Patients on Prophylactics Maintain Pain Thresholds Over Year Study

Steve Bryson, PhD avatar

by Steve Bryson, PhD |

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Differences in sensory detection and pain thresholds were found in hemophilia patients taking prophylactics, compared to healthy individuals, and these differences did not change over the course of a one-year follow-up study.

These findings indicate that “under prophylactic treatment, the existing difference in the pain profile between [people with hemophilia] and controls at baseline [study entry] does not appear to be a progressive process within 1 year,” the researchers wrote.

The study, “Changes in pain profile of patients with haemophilia during 1-year follow-up,” was published in the journal Haemophilia.

Hemophilia is caused by deficiencies in specific blood clotting factors. A lack of these factors increases the number of bleeding episodes and the likelihood of spontaneous bleeding in joints, most often the elbows, knees, and ankles.

Joint bleeding is often accompanied by pain, commonly assessed by visual analog scales or pain questionnaires.

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Previously, researchers at the University of Wuppertal in Germany showed that pain thresholds in knee and elbow joints are altered in people with hemophilia using quantitative sensory testing (QST) — a semi-objective method to assess sensory nerve function that examines a broad range of different sensations, including pain, touch, hot, cold, and vibration.

Now, the team has explored the changes in knee and ankle joint pain, as well as on an unaffected site (the dominant hand), over a one-year period using QST and compared the findings with healthy individuals.

The study enrolled 24 patients ranging in age from 34 to 70 years (mean age 52 years), of whom 19 had severe hemophilia A (lacking factor VIII) and three had severe hemophilia B (lacking factor IX). Two patients with moderate hemophilia were included, one with hemophilia A and one with hemophilia B.

Eligible patients had at least one painful knee or ankle joint. All severe cases were treated with preventive (prophylactic) factor replacement therapies, which provide functional factor VIII and IX proteins.

Compared to controls, people with hemophilia had significantly higher joint scores at study entry (baseline) and at follow-up, as measured by the physical joint examination instrument, with higher scores indicating more impaired joint status. Likewise, subjective pain and pain intensity scores were also significantly higher in all examined joints at both time points in hemophilia patients.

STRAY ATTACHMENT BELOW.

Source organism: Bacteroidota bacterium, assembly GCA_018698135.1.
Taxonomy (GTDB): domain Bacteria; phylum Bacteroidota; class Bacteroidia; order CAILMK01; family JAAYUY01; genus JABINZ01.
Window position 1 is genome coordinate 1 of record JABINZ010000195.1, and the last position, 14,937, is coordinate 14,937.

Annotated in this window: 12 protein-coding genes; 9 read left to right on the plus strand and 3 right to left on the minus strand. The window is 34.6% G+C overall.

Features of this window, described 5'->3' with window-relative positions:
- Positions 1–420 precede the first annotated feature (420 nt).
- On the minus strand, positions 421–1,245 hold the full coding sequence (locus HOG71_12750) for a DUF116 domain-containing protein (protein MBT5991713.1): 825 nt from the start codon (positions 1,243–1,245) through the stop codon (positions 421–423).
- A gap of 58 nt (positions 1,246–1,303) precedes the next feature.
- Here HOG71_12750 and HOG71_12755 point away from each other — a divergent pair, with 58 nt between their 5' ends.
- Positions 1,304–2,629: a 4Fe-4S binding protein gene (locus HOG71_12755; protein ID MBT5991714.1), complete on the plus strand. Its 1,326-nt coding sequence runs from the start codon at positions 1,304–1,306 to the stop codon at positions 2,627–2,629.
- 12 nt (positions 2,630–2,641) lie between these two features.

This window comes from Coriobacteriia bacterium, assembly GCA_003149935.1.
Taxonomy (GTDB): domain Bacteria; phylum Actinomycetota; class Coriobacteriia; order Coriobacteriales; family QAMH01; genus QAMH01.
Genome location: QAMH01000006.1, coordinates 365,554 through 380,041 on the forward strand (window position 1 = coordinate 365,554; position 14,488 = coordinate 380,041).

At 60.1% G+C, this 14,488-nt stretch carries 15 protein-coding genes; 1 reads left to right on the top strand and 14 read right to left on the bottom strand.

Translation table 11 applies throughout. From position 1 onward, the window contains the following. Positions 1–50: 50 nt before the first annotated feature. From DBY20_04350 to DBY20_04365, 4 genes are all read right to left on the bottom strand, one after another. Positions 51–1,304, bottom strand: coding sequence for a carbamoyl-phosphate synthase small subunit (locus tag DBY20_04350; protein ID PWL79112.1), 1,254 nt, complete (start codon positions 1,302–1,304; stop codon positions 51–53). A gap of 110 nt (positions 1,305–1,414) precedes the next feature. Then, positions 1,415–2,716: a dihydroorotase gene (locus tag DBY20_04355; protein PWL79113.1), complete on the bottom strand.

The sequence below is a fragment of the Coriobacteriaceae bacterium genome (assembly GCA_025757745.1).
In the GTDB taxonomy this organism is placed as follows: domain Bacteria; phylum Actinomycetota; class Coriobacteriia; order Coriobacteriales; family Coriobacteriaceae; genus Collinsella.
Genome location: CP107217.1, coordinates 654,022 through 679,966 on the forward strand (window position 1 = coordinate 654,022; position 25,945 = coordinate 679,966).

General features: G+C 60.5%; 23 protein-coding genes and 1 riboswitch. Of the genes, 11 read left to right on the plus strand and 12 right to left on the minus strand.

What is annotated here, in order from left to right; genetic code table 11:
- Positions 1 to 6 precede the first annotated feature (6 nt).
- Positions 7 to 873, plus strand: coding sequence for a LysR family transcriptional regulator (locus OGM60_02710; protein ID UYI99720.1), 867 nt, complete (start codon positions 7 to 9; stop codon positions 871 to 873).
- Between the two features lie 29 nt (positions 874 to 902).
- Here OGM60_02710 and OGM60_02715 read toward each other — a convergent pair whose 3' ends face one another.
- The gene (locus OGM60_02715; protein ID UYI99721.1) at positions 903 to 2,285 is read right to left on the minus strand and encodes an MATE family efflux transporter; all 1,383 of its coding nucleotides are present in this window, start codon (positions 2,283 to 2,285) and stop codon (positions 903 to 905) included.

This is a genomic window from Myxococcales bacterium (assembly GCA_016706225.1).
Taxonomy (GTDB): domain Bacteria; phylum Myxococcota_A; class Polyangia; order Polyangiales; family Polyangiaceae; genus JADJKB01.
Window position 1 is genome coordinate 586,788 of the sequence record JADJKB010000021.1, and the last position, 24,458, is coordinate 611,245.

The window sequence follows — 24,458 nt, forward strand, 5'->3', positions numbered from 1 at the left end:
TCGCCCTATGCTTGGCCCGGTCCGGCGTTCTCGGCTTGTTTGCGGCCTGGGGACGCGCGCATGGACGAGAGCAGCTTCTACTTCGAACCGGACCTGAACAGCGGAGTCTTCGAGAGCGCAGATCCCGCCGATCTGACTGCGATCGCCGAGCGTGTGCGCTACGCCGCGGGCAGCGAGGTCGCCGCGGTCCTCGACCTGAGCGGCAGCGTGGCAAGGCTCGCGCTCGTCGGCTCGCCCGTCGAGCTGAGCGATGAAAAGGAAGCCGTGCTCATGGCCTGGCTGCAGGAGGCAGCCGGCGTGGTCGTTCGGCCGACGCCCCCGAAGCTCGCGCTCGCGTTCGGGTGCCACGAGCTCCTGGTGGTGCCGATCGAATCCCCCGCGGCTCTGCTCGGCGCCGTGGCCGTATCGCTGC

At all three sites examined — joints in the knee, ankle, and dominant hand — hemophilia participants showed significant differences compared to controls in terms of sensory detection thresholds and pain thresholds.

In the knee joints, mechanical pain sensitivity in patients was significantly higher than in controls, as measured by pinpricks along with tactile stimuli using a brush, cotton swab, and cotton ball. There was a trend towards increased pain sensitivity to the stimuli in the ankles, and no difference between the two groups at the dominant unaffected hands.

Participants with hemophilia also experienced significantly reduced mechanical pain thresholds, measured in milliNewtons (mN), in the knees, ankles, and hands using a device in which force was continuously increased until a painful sensation was felt.

After one year, there were significant changes in the profiles of hemophilia patients and controls, with larger changes seen in the patient group.

In the knee joints of patients, there was a significant increase in mechanical detection thresholds using filaments applied in decreasing force intensity until they became undetected, rising from 6.8 mN at baseline to 9.8 mN after one year. Likewise, detection thresholds increased from 13.9 to 19.4 mN in the patients’ ankles, and from 1.7 to 3.8 mN in their dominant hands.

The same was seen for the knees (4.7 vs. 6.8 mN after one year), ankles (12.0 to 13.7 mN), and hands (1.9 to 2.6 mN) of the controls, but these changes were smaller compared to those with hemophilia. Also, no relevant differences were seen over the year for thermal (hot and cold) detection thresholds.

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Finally, plotting QST measurements over one year showed similar patterns between patients and controls.

“Using the QST data, we were able to demonstrate for the first time a pain profile of the ankle joints, and also the course of pain at knee joints, ankle joints, and an unaffected reference over 1 year in [patients with hemophilia] using semi-objective pain measurements,” the researchers wrote.

“The QST profile between [patients] and controls does not seem to deteriorate further over the course of a year under a prophylactic treatment regimen and may only be affected by age-related changes,” they added. “Therefore, it would be beneficial to investigate how the pain sensation in [patients with hemophilia] develops in countries where no prophylactic therapy is available.”